It has been a long, sleepless night and this midwife is tired!
Yesterday noon we picked up two darling peeping chicks at the feed store, a Blue Cochin and an Ameraucana.
Cochins are the Asiatic breed fancied by Queen Victoria. Her passion for them set off a spate of “hen fever” that spread from 19th century England to the United States and had enthusiasts bidding hundreds of dollars – up to thousands in today’s currency – for breeding pairs. Eventually the passion cooled; this little one cost me just $5 and that probably included a hefty mark-up from the feed store:
Ameraucanas are popular because they are known to lay a light blue or green egg. Whether this little one is a pure Ameraucana or an “Easter Egger” mutt, I did not bother to ascertain. If she comes through with pretty eggs, I will not inquire too indelicately of her heritage; after all, I, too, am a mutt.
The CE, one-armed since a recent shoulder surgery, somehow managed to rig up a temporary “hotel” for them in an upstairs bathroom: a cardboard box with a heat lamp suspended overhead. First order of business was to make sure the little ones ate and drank. I dipped their beaks in the water and showed them their food. They caught on very quickly! The rocks in the waterer are precautionary. Baby chicks can sometimes topple into a water trough and drown.
We even did an early introduction. Soho heard the peeping and became very concerned, so I let her in on the secret. She promised not to tell the cats.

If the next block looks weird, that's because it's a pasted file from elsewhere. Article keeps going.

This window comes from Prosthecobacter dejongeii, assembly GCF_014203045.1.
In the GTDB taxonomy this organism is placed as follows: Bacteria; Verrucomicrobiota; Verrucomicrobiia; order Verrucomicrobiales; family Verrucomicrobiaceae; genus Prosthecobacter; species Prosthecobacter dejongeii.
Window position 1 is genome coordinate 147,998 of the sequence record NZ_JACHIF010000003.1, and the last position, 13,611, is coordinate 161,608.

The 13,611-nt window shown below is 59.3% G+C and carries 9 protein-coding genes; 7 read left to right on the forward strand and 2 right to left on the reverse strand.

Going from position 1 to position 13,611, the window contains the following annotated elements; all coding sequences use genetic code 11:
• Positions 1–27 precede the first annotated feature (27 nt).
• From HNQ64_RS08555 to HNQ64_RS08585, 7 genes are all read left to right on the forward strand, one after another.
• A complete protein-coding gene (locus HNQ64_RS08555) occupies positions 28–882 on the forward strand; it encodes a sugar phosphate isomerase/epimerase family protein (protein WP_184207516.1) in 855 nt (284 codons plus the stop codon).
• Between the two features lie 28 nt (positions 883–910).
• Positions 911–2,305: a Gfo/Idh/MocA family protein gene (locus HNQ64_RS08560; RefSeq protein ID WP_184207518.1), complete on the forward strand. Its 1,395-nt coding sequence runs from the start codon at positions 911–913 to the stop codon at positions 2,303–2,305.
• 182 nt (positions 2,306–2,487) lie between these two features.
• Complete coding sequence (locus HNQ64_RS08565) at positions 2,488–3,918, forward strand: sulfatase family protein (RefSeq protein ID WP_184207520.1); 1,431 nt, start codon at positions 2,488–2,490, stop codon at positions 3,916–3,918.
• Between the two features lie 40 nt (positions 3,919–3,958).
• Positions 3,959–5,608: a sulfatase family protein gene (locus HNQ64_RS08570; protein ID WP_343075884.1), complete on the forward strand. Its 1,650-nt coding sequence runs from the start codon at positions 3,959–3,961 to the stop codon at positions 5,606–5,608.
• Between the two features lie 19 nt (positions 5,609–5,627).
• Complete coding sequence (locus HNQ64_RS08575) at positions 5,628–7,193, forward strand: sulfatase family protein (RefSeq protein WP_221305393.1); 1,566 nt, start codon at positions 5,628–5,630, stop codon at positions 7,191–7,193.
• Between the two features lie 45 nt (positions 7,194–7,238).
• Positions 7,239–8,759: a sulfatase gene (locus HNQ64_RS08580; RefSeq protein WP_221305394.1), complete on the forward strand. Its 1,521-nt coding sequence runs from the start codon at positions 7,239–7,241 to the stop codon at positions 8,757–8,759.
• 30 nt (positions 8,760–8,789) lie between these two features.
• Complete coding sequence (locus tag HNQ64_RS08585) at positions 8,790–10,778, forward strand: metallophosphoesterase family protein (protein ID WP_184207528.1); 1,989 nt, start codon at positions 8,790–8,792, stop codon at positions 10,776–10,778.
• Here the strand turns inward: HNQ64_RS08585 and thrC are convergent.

The afternoon and evening hours wore on. I noticed that the chicks were positioning themselves as far from the heat lamp as the small cardboard box would allow, so I tried raising it, and raising it again. Then I turned it off for a short period of time and returned to find them lodged together in a corner, presumably huddled to keep warm. Heat lamp on; heat lamp off, window open, window closed. It all reminded me of why it is so much better to have a broody hen do the work, because the temperature under her wings is always just right.
Under cover of darkness, around 1 a.m., we crept into the coop with a flashlight and the two chicks, and tucked the little ones beneath Bella. She croaked and shifted, but quickly settled and all seemed well. But I am a worrier, and thus, I had to stay up and check again and again to make sure nothing barbaric had transpired. I have heard tell of broodies changing their minds at the last minute and chicks not surviving to tell the tale.
I finally dozed off for an hour or two, and awoke to the faint light of dawn. Dogs out, coffee started, check on the chicks! The other hens seem to know that something is going on; they had assembled like a Praetorian guard, and Nugget even invaded Bella’s nesting cubicle to lay her morning egg. Bella will have to protect her chicks from this crew:
No sign of the little ones, and I, of course, could not leave well enough alone. I reached under the hotly protesting Bella and scooped them out for a photo op:
She clucked at me angrily, and did peck at them, but it seemed more like “get back where you belong” pecking than infanticidal pecking, so I quickly tucked them back under her wing and left them to it.
Well. Not exactly. I am still checking on them every fifteen minutes…are they eating? Are they drinking? Are they bonding?
I’ve read that when a hen hatches chicks from a clutch of eggs she keeps them under her for a day before introducing them to food and water. This is why, if you are “grafting” chicks to a broody, you need to make sure they are well fed and hydrated before you slip them beneath their adoptive mom. Also important: “adult” layer crumble has too much calcium for baby chicks so any food in the coop that they may access must be switched out to the higher protein, lower calcium balance of chick starter food.
Keeping my fingers crossed that Bella will be a beautiful mama. It’s been fifteen minutes…off to check on them again!